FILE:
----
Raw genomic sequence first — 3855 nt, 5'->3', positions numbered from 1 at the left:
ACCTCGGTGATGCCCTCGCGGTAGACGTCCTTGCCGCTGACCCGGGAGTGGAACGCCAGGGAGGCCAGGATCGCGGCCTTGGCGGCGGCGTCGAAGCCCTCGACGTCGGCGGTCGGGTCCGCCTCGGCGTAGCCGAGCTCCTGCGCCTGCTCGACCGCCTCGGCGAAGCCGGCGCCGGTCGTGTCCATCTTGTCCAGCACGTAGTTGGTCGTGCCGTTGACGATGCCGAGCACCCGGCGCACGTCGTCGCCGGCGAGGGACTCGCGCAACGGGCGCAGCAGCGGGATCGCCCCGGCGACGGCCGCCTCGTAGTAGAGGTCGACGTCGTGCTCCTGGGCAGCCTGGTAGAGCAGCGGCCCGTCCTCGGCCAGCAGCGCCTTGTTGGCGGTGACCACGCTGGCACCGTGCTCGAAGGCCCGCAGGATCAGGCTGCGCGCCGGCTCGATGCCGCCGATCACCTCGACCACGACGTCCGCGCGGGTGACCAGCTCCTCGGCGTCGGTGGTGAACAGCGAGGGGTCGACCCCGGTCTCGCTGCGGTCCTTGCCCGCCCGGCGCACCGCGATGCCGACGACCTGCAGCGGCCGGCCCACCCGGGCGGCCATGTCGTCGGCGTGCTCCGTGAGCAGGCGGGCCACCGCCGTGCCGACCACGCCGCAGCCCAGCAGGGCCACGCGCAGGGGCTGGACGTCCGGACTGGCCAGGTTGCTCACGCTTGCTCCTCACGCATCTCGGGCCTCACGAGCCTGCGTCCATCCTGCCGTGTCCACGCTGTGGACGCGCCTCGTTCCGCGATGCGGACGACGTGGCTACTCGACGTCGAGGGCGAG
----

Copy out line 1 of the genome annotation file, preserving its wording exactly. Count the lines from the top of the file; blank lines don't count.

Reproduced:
Raw genomic sequence first — 3855 nt, 5'->3', positions numbered from 1 at the left: